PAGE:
A group of researchers conducted a series of experiments to evaluate what they label "behavioral syndromes" of young largemouth bass.* This term refers to a set of behaviors that typify certain individuals—in this case the tendency of bass to explore a novel environment or attack unfamiliar prey.
A series of lab tests defined individual fish as explorers or nonexplorers. Exploratory bass (those most willing to enter new environments) made more strikes on prey of all sorts than nonexplorers and had a higher overall consumption rate, suggesting a link between foraging and exploratory behavior. In this study, mosquito larvae were familiar prey, tiny bluegills unfamiliar. The explorer group consumed more familiar prey, while nonexplorers ate more unfamiliar bluegills, which were more valuable from a caloric standpoint. This result surprised the researchers who had theorized the reticent bass might be less aggressive in feeding.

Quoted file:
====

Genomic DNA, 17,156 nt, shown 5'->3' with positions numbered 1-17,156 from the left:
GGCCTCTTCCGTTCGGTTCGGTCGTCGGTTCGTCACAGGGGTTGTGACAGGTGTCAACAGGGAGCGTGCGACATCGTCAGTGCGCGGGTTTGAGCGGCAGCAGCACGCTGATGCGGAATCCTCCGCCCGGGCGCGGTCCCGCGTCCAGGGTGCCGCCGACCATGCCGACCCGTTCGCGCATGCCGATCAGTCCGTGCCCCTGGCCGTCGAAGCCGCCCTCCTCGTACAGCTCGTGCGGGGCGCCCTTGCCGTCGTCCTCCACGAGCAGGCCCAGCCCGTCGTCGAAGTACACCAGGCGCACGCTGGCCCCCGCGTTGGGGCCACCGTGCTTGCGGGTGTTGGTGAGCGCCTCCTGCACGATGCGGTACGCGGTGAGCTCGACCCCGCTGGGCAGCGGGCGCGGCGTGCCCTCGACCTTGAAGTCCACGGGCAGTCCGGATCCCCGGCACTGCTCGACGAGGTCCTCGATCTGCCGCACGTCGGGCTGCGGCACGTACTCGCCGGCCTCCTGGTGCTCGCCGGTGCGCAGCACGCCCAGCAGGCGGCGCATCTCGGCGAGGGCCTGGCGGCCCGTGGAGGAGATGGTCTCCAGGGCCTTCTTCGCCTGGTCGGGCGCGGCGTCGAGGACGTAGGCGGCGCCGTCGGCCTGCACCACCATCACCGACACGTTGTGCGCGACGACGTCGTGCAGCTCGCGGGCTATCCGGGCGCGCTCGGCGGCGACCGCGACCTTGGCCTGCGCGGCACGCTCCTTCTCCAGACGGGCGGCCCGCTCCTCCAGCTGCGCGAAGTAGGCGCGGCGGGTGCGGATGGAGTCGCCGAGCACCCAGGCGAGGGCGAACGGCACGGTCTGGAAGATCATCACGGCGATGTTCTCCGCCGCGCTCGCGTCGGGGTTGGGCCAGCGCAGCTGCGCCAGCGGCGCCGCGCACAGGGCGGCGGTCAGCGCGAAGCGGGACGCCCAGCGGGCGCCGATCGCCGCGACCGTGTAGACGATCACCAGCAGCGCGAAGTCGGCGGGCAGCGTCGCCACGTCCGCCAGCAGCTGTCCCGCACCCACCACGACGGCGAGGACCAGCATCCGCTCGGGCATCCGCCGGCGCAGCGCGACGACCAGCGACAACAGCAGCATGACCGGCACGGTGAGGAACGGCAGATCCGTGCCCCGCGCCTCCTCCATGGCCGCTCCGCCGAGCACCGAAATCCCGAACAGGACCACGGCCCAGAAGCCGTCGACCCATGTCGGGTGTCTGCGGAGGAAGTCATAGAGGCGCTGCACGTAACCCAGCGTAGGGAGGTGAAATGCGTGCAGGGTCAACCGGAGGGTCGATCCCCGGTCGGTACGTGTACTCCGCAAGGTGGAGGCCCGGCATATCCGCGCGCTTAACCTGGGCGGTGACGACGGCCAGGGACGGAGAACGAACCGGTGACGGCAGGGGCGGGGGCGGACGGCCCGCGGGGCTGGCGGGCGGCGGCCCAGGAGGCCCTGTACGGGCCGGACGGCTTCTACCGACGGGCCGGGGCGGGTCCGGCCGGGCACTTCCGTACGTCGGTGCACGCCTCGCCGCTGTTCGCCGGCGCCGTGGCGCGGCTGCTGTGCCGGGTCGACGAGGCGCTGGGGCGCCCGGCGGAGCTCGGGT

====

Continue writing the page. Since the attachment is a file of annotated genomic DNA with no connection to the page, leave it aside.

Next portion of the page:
The team also tested feeding behavior in the presence of a predator, a larger largemouth bass. Surprising again was the result that feeding activity of explorers and nonexplorers did not differ in the presence of a potential predator, compared to behavior with no predator present.
We've noted that within a population, some bass eagerly strike lures, while others are wary. One might suppose that fish that were reluctant to strike might be at a disadvantage in terms of growth. But for largemouth bass, at least, it seems that both tentative and bold fish find and eat prey. But their choice of prey presents ramifications in lure choice for anglers.
*Nannini, A. M., J. Parkos III, and D. H. Wahl. 2012. Do behavioral syndromes affect foraging strategy and risk-taking in a juvenile fish predator? Trans. Am. Fish. Soc. 141:26-33.